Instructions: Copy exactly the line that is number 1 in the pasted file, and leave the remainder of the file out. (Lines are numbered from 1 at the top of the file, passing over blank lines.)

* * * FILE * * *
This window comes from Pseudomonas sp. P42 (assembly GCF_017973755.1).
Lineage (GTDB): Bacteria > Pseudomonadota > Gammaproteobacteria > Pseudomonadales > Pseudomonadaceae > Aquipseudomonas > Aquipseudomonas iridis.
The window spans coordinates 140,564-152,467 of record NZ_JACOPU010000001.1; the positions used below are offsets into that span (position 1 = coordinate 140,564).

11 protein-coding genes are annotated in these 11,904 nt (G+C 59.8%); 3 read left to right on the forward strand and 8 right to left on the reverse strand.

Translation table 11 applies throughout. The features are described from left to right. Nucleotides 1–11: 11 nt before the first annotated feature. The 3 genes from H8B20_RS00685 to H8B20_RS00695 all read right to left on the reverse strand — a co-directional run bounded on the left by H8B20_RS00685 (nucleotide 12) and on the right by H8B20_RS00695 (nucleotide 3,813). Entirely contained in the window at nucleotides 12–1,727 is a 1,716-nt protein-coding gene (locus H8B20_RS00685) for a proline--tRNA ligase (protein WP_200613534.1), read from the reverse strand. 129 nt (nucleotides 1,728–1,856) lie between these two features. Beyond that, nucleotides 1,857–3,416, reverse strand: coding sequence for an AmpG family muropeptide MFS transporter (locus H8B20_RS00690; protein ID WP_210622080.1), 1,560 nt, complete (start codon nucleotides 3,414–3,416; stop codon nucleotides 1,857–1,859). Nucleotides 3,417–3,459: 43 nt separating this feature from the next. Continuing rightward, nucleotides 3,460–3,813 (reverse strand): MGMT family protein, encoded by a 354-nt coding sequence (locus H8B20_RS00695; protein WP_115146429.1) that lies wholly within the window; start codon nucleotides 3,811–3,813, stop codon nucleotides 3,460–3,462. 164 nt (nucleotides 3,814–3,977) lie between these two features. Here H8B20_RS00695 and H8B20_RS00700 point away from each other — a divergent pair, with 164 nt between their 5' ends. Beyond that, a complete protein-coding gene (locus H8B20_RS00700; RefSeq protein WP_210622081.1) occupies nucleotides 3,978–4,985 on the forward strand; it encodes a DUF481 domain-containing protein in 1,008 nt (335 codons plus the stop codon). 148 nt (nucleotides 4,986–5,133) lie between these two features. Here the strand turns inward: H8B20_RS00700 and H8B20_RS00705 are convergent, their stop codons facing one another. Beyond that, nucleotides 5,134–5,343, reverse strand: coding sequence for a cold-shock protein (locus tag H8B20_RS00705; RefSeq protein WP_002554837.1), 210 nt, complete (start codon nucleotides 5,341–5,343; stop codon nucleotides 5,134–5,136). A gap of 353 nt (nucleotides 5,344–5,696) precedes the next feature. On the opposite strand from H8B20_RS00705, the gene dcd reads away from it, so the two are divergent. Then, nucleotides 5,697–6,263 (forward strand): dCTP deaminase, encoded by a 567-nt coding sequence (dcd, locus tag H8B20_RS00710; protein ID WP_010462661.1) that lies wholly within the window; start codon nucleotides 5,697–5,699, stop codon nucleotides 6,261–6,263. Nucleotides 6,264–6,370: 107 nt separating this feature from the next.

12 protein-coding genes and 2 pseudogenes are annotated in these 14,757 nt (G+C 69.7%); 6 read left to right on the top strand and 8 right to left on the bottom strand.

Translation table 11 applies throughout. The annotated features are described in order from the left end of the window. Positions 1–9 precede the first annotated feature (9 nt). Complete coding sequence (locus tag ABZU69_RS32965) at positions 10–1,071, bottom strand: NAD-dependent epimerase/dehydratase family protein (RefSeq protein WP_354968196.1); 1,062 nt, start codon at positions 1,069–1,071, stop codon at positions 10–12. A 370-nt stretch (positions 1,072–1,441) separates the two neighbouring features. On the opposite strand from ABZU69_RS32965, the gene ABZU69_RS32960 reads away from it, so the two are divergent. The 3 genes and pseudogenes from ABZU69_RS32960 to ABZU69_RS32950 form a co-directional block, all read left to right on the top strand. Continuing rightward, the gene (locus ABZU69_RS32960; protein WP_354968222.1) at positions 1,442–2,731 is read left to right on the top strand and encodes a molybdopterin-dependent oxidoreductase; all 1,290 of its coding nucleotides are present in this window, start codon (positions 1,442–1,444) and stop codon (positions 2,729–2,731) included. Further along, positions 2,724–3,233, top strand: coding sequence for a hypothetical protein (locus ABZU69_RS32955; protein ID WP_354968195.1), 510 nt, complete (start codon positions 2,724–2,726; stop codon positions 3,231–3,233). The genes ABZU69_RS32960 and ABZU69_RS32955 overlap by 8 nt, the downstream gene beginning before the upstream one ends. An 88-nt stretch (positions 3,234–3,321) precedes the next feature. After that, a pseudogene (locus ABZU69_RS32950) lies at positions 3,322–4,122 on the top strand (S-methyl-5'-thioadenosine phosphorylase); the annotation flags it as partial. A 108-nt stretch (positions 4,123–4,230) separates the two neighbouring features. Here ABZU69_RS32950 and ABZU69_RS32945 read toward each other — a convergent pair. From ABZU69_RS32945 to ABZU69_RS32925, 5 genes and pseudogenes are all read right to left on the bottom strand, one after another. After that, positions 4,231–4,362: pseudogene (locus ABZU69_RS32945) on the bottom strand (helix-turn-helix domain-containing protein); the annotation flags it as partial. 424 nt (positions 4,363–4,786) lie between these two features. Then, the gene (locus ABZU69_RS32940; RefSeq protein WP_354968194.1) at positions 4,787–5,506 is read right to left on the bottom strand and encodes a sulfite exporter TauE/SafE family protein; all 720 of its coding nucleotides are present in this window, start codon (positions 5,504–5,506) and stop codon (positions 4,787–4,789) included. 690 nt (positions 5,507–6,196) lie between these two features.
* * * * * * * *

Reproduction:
This window comes from Pseudomonas sp. P42 (assembly GCF_017973755.1).